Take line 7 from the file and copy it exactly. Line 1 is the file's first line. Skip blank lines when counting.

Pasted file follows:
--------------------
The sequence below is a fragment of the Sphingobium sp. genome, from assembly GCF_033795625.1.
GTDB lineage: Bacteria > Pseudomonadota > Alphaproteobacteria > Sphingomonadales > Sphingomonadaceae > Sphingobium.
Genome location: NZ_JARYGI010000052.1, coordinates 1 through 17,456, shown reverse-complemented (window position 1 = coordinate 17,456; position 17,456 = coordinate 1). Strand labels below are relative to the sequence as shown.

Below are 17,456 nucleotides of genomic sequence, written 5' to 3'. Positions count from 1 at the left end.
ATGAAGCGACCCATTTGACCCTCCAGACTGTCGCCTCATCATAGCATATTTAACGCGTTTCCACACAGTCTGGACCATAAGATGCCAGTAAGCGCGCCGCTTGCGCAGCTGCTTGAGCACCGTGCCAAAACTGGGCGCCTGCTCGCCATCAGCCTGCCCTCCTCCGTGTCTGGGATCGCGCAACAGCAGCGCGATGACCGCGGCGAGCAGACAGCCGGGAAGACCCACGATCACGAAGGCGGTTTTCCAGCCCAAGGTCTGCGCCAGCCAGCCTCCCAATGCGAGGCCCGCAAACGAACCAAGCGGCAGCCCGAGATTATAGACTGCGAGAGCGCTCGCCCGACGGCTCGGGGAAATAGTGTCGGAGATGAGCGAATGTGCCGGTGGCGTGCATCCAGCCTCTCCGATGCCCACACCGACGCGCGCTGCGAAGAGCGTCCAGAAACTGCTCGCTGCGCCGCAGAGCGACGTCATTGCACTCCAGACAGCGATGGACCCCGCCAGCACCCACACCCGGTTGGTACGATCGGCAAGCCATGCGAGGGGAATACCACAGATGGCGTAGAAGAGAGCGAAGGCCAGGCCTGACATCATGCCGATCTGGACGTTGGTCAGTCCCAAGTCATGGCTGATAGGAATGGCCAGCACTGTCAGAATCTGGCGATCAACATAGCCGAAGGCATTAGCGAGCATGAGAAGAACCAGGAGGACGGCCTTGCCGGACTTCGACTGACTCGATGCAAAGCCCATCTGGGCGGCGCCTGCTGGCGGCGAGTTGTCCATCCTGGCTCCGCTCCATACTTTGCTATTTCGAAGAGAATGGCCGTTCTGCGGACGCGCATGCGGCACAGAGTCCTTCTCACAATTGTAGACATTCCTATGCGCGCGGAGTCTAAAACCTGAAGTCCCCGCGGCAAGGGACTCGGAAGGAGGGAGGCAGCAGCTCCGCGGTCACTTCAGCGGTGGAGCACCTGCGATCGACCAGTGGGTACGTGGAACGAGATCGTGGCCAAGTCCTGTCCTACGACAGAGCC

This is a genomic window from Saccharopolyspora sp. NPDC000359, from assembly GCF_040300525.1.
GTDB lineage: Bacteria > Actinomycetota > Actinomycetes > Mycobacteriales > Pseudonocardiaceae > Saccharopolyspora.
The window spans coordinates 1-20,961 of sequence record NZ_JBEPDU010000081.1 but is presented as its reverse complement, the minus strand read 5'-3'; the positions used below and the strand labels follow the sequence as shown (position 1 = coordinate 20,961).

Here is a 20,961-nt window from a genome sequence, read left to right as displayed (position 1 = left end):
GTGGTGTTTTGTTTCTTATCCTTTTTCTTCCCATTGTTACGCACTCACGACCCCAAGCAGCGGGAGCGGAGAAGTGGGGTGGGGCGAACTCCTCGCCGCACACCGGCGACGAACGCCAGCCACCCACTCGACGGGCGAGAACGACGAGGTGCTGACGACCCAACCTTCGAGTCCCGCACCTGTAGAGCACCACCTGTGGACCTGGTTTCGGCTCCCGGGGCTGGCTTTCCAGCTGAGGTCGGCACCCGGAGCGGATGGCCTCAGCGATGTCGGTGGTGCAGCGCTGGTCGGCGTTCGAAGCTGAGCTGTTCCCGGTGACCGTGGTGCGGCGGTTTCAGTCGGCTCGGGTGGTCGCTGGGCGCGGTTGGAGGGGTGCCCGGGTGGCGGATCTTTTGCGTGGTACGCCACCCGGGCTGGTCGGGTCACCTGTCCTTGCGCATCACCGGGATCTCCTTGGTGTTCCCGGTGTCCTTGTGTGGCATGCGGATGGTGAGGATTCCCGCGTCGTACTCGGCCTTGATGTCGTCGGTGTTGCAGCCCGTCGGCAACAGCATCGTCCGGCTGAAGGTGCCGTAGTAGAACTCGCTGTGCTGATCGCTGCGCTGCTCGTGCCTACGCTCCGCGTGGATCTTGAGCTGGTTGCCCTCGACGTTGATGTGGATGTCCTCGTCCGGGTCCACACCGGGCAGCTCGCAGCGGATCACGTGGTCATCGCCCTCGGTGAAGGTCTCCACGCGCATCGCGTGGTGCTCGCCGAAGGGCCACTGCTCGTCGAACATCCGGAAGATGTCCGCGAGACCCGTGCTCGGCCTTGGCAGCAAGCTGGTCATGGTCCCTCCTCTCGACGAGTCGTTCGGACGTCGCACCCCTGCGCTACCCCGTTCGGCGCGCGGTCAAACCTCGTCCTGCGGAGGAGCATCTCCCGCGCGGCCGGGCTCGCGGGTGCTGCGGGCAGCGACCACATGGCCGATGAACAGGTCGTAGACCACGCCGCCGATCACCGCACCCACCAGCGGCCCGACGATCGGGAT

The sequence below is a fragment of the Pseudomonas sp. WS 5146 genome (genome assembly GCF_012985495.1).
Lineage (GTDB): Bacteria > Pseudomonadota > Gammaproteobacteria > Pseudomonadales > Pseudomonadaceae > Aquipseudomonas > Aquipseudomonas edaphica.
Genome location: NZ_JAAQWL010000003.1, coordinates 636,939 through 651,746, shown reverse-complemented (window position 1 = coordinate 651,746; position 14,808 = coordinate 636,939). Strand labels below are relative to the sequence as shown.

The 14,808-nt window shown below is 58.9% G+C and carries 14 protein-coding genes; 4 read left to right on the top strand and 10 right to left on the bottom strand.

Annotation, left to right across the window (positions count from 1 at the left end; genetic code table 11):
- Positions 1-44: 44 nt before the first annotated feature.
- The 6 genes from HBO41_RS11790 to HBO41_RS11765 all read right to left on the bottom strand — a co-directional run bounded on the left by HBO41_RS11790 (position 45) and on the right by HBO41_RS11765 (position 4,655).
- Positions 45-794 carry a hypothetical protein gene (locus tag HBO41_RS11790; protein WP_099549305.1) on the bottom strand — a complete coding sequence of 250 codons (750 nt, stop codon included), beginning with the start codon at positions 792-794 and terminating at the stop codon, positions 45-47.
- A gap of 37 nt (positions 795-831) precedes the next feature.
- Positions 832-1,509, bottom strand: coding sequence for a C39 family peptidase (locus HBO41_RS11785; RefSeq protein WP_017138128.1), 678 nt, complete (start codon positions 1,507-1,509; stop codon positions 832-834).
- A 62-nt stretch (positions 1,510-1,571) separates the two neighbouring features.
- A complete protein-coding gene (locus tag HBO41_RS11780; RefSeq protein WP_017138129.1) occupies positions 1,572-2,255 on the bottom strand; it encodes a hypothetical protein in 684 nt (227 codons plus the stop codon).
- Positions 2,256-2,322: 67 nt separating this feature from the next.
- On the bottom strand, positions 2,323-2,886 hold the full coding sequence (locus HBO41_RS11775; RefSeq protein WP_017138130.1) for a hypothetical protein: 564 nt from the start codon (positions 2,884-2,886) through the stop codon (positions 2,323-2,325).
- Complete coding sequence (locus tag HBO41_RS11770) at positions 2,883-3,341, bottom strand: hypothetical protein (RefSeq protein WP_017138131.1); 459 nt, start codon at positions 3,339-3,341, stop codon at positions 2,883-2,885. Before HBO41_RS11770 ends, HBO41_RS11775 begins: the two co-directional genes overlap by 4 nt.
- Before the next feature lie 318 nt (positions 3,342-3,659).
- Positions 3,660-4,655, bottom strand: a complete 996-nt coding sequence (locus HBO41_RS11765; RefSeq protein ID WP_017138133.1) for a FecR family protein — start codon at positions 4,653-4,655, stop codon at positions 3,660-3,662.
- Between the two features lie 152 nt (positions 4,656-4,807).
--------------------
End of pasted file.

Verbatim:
GTDB lineage: Bacteria > Actinomycetota > Actinomycetes > Mycobacteriales > Pseudonocardiaceae > Saccharopolyspora.